School knew of girl’s cyberbullying struggles

School knew of girl's cyberbullying struggles
Teachers of the 13-year-old girl who is believed to have killed herself in central Sweden last week knew she was being bullied, according to her friends and family.

The girl died after stepping in front of a passing train last week near Kumla, 15 kilometres south of Örebro.

Police began to suspect the teen’s death was a suicide after learning she had been subjected to cyberbullying.

“Everyone knew about it but nobody did anything. The teachers turned a blind eye. They should have supported her more,” a friend of the deceased girl told the Nerikes Allehande newspaper (NA).

Bullying at the girl’s school, the Vialundskolan, is a common practice according to the father of another girl who left the school after she too became a victim of bullying.

The father has now joined forces with other parents to report the school to Sweden’s Schools Inspectorate (Skolinspektionen).

“I already knew she had problems,” the man told the Svenska Dagbladet newspaper, referring to his own daughter.

He added that many other students are bullied at the school, yet no staff members seem to react.

“It can be anything from ‘You’ve got an ugly haircut’ to much worse things.”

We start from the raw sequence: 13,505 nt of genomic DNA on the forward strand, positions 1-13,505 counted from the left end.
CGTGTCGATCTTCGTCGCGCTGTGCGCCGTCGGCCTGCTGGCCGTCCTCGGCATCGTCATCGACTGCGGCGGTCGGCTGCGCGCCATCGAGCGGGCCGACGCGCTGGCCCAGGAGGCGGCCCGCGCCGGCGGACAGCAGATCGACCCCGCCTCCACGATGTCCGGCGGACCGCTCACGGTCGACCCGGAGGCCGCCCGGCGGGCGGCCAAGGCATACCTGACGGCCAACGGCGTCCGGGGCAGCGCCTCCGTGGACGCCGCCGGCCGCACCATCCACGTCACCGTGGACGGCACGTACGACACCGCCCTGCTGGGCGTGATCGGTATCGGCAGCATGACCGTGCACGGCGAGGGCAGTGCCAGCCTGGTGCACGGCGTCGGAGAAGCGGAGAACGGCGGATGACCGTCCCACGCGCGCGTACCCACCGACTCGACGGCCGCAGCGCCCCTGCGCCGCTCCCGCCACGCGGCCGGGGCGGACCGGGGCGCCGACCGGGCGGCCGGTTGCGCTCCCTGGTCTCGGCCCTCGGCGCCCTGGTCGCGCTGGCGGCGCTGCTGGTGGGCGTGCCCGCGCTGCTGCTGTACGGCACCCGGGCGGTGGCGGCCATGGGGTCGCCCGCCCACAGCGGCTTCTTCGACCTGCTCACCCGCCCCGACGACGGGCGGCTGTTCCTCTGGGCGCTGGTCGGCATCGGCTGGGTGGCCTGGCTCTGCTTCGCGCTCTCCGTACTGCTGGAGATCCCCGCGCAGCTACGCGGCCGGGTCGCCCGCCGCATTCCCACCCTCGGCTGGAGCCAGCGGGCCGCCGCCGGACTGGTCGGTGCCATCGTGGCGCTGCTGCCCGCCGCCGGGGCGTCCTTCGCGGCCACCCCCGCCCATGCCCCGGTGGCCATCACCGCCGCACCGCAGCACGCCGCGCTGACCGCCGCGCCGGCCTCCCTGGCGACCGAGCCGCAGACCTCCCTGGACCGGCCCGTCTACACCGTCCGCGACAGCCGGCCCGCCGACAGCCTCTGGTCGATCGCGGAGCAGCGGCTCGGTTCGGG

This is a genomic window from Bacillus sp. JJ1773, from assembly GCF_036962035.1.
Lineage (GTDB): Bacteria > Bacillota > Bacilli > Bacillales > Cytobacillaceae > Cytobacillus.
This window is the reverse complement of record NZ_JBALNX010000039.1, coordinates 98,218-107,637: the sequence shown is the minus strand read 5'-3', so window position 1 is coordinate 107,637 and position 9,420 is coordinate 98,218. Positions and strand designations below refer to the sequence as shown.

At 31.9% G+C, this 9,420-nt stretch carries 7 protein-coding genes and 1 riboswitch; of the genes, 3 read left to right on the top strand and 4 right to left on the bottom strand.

The school’s headmaster refused to acknowledge that staff members were aware of any bullying towards the deceased 13-year-old.

Police officers have launched an investigation into the girl’s death. They initially suspected a 15-year-old boy of tormenting the victim online, but have since adjusted the focus of their investigation.

“The case of the 15-year-old boy has gone cold. We have got new indications and other suspects,” investigator Mikael Nyqvist told NA.

Sexual harassment, making illegal threats, and illegal coercion are among the possible crimes with which any guilty party may be charged.

The prosecutor, meanwhile, has promised swift action if details of the harassers emerge.

“If we get a suspect then we’ll publish their nickname immediately, but not at this stage”, prosecutor Pia Åsberg told the paper.

Sweden’s Schools Inspectorate held a crisis meeting on Wednesday morning and will launch an investigation into the school and its procedures for dealing with bullying.

A spokesperson from the inspectorate said that there has been a “lack of leadership” at the school for years.

TT/The Local/og

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